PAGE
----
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Hiking Alaska from a cruise ship

Hiking, backpacking, running, biking, climbing, rafting, and other human-powered activities in the Sierra Nevada and elsewhere outside Yosemite National Park

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Hiking Alaska from a cruise ship

Postby balzaccom » Sun Jul 31, 2011 11:36 am

If you haven't heard from us for a while, there is a reason. We spent the last week cruising through Southeastern Alaska on a Holland American ship out of Seattle.

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And while the weather did NOT cooperate (we had rain and clouds every day in Alaska, and only saw the sun in Seattle and Victoria) the cruise was stil full of some great scenery and adventures. The first great view we got was of Mt. Rainier from the deck of our ship in the harbor of Seattle!

We started with a full day at sea, and our first port was Juneau: a depressing little town full of tourist oriented diamond and tanzanite shops. What a waste of a beautiful location!

We wandered around to see the old Orthodox Church, then took a local bus out to Mendenhall Glacier. There was plenty of hiking to do around there, although it was raining pretty hard at times, so we limited ourselves to shorter walks. But we enjoy the views, the visitors center, and the paths through the valley of the glacier. Next time, with better weather, we'll spend even LESS time in town, and more time hiking this beautiful area.

And we got a little surprise when we went outside the museum to eat our lunch. A ranger quickly asked us to please not eat our lunch there. Instead, she asked us to bring our food inside and eat in the museum--because they didn't want bears to smell food outside! We were happy to oblige her.

From there we headed out to Hubbard Glacier--a huge (seven miles wide) glacier that empties directly into the sea. While we snapped photos and oohed and ahhed, the captain managed to work our ship closer and closer to the face of the glacier, eventually getting to withing a few hundred yards of it. Spectacular views, and impressive seamanship!

The glacier cracked, creaked and groaned as we floated offshore, and gave us many examples of ice cascades that plummetted down the 350-foot face of the glacier and into the bay. ( If you like the photos, there are more on our Picasa site. Just click on this one and it should take you there. Or here is a link: ( https://picasaweb.google.com/balzaccom/Alaska2011#)

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We spent a couple of hours enjoying the view, and then headed back out to sea to set sail for Sitka.

Sitka was our favorite port by far, primarily because it wasn't full of cheezy tourist jewelry shops. We stopped to see St. Michael's Cathedral, them walked a few miles around the south side of town to visit the museums, the totem pole exhibits, and the raptor center. Once out of town, the trails wandered through an amazingly lush rainforest, and we really enjoyed this day.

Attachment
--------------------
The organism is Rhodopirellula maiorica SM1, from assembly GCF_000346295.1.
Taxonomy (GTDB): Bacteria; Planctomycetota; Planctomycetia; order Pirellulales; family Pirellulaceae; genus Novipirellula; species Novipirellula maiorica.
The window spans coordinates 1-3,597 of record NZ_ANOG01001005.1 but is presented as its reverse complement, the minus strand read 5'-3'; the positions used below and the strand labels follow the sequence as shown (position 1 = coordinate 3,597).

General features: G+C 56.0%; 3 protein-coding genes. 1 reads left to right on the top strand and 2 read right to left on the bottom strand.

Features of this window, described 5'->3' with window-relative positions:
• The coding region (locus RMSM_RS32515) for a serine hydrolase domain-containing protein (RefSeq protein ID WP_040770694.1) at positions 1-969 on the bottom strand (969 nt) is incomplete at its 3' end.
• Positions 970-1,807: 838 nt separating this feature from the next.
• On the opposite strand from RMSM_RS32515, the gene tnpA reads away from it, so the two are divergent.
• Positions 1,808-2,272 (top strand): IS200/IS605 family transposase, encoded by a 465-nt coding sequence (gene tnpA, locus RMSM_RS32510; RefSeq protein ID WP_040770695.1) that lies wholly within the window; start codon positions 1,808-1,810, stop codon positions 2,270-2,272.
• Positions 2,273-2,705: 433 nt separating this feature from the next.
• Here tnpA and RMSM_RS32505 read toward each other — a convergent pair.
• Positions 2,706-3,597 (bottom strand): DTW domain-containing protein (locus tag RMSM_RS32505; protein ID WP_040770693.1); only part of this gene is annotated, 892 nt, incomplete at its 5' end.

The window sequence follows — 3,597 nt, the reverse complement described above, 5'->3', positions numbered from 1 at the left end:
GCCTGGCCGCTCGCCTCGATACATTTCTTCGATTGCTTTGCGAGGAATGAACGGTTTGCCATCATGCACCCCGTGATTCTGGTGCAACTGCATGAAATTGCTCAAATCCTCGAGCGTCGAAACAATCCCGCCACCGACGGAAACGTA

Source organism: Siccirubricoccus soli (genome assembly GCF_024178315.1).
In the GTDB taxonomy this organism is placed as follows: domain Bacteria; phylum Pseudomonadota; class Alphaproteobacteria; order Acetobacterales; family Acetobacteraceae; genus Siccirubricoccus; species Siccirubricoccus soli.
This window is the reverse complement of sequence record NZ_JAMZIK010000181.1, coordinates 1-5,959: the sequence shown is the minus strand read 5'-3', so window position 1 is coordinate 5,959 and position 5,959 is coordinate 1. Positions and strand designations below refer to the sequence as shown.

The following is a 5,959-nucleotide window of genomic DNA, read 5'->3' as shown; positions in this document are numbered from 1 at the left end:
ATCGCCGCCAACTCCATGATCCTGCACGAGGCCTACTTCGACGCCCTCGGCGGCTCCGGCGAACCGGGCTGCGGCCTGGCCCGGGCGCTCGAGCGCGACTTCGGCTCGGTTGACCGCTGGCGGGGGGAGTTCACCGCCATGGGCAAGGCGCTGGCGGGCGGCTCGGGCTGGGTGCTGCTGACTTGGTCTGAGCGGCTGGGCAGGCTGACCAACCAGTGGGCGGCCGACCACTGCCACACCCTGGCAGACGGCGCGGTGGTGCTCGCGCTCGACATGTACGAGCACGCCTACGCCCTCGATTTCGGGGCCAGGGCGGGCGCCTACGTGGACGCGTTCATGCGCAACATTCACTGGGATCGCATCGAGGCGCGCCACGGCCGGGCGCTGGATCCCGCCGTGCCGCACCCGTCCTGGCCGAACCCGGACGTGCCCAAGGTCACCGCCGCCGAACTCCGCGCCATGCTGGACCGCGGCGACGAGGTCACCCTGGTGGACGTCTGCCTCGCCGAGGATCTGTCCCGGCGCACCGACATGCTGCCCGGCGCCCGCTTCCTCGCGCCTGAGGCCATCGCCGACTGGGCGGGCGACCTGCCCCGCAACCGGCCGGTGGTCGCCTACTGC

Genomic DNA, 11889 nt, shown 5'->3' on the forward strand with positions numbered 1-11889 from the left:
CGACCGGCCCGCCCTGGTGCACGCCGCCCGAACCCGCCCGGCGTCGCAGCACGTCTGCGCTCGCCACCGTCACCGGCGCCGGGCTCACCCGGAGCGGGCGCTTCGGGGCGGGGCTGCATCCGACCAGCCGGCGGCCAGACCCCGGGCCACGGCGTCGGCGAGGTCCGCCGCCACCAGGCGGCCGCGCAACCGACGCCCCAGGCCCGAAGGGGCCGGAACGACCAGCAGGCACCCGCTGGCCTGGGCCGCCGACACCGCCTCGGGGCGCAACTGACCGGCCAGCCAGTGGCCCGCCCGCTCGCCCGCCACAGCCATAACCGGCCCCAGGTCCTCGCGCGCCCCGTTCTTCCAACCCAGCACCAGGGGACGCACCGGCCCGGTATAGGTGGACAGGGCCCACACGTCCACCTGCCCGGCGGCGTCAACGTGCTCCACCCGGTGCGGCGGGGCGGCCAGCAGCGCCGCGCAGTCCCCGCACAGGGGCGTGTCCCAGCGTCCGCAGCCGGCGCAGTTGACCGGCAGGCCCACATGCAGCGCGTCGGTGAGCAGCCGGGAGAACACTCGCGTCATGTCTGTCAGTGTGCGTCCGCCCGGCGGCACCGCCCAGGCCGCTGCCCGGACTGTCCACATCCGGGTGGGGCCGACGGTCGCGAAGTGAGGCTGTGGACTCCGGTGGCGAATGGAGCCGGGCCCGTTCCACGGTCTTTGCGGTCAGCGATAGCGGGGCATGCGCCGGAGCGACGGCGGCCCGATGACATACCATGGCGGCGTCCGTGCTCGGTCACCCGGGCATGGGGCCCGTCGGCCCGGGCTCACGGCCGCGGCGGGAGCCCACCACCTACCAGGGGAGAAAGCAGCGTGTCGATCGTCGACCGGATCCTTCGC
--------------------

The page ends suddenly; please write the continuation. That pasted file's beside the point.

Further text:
Of course it was raining. It's a rainforest! At left is a photo taken from the trail through the rainforest. I think you can see why you wouldn't want to do a lot of cross country hiking throught this stuff!

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The raptor center introduced us to a bald eagle, and then had a number of large birds in various stages of rehabilitation. One owl sat only two feet from the trail, behind a plexiglass screen that protected it from curious fingers...and kept those fingers intact. And we finished up the visit with some fish and chips and halibut fish tacos froma street vendor--which were delicious.

From Sitka we sailed south to Ketchikan, which bills itself as the salmon capital of the world. (It is not the diamond and tanzanite capital of the world only because it doesn't quite have as many of these shops as Juneau.) But we liked the rustic atmosphere of Ketchikan, and we hiked about a mile out to the historic totem pole museum, where a collection of older totem poles are housed and displayed. Creek Street, which began as the red light district and is now, predictably full of tourist shops, is built on piers hanging out over the creek, and we saw both salmon and seals in the creek.

And from Ketchikan we sailed down to Victoria, with its elegant houses, perfet gardens, and SUNSHINE. We strolled around town all evening, and then sailed back that night to Seattle and the flight home.

Despite the weather, this trip had some great scenery, and we'd like to back and see more---particularly Sitka. And maybe Juneau as well. After all, you can never own too much tanzanite!
Check out our website and blog at: http://sites.google.com/site/backpackthesierra/home
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Re: Hiking Alaska from a cruise ship

Postby mongo » Sun Sep 09, 2012 4:26 am

Great photos.I,ve done some brushbusting in Sitka a few times and also on Kodiak Island and other parts of Alaska.It can be a challenge but rewarding to go off trail sometimes but your right-some stuff is almost impenetrable.I,m always thinking about stumbling across a napping brownie!!!!!have a great day--mongo
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